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Why should we care (more) about children’s online privacy? Part 1

18 Oct, 2022

In this first post in a series on children’s online privacy, we start by looking at the laws protecting information privacy in Australia and asking whether better protections are particularly needed for children.

Parents say they care about their children’s privacy more than their own and are uncomfortable with businesses tracking the location of a child or selling personal information to third parties (Australian Attitudes to Privacy survey). Given recent high profile data breaches (e.g. Optus data breach 2022), there are good reasons for us all to be concerned about the ways our personal information is being collected, stored and managed. 

Firstly, what is privacy?

While a right to privacy is enshrined in various international agreements, including the Convention on the Rights of the Child, none of these clearly defines ‘privacy’. Instead, a number of different but sometimes overlapping ‘domains’ of privacy have been identified (see ALRC Report). These relate to different areas of our lives, such as our homes and other spaces, our bodies, our communication and our information.

In fact, many people are surprised to learn that there is no general right to privacy in Australia and the ability to sue another for invasion of privacy is not established in Australian law. So, despite a right to privacy being enshrined in various international instruments, without national human rights legislation, a broad ‘right to privacy’ for Australians remains aspirational.

But we do have limited protections for certain aspects of privacy – and information privacy is one.

Information privacy in Australia

Information privacy is about how our personal information, or data, is collected, used and stored. Nationally, protection of our personal information is mainly governed by the Privacy Act 1988. However, the Act does not give individuals the right to take action directly against an entity that has interfered with their privacy. Other things you might be surprised to learn about the Privacy Act 1988 are:

  • Most small businesses are not bound by the Act.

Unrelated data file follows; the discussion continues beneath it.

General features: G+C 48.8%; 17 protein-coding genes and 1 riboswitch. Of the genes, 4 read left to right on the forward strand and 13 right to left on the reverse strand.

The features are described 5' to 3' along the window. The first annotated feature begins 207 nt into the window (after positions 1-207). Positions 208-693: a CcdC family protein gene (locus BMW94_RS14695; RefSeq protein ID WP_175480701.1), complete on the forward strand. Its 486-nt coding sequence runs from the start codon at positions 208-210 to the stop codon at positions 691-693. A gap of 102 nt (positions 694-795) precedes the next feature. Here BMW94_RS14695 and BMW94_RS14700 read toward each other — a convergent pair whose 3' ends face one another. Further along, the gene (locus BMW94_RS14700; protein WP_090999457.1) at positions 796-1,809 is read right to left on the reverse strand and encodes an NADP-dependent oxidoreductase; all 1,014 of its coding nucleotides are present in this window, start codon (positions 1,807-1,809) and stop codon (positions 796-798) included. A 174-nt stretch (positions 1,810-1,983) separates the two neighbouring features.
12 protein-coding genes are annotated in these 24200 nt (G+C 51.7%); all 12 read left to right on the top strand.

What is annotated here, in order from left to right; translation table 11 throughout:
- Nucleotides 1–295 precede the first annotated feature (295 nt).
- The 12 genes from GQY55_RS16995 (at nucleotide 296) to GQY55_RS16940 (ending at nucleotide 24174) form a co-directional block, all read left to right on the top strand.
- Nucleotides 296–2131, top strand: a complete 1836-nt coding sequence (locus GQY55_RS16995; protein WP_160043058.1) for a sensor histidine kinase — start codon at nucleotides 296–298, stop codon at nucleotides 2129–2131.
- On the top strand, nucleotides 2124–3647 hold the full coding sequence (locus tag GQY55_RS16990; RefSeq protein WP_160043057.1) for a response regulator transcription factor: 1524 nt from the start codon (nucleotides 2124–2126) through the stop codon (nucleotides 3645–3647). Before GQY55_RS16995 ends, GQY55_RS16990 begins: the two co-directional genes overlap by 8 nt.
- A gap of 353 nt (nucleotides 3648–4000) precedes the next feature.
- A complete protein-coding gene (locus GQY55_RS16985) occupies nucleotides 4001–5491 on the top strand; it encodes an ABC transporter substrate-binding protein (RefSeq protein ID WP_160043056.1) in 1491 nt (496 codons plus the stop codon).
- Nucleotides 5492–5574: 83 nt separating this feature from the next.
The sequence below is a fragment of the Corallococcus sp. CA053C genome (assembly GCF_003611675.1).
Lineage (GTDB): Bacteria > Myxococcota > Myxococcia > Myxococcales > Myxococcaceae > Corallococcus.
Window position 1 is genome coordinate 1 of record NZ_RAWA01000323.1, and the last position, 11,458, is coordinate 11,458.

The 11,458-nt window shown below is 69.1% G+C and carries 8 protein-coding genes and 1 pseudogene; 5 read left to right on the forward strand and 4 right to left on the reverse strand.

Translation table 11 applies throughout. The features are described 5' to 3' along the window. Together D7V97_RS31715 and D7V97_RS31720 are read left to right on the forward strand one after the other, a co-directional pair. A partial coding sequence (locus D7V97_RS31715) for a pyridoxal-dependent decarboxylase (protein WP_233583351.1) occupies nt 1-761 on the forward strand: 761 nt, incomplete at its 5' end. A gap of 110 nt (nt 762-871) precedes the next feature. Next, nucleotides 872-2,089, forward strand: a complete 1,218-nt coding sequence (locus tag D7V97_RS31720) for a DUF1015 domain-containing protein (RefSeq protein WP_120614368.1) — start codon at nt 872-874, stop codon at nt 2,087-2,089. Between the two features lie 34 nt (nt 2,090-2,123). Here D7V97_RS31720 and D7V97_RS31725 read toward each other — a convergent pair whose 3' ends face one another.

• Individuals acting in a personal capacity (e.g. other parents posting about your child) are not covered.
  • The Act allows businesses to collect and use sensitive personal information (e.g. information about health and ethnicity) with consent. Where a business collects and uses personal information that is not sensitive (see definition here) consent is not always necessary.
  • The Act does not give us a general right to request the deletion of our data, unlike the right that exists in the United Kingdom and the EU due to the General Data Protection Regulation (GDPR), for example.
What about children?

The Privacy Act 1988 does not contain additional protections for children, even though, in the words of UNICEF, children are “more vulnerable than adults and less able to understand the long-term implications of consenting to their data collection.” Children are also vulnerable because of how much time they spend online and the data trails they build up over a lifetime. To get an idea of how much data you leave online, visit Justdelete.me or your Google advertising profile.

While collecting and using children’s data is not new, digital services have created new ways to commodify and commercialise digital data. It is now possible to connect vast datasets and create algorithms that track, profile and target children. Consider the recent report from Human Rights Watch which found that 89% of 164 educational technologies reviewed “appeared to engage in data practices that put children’s rights at risk, contributed to undermining them, or actively infringed them. ”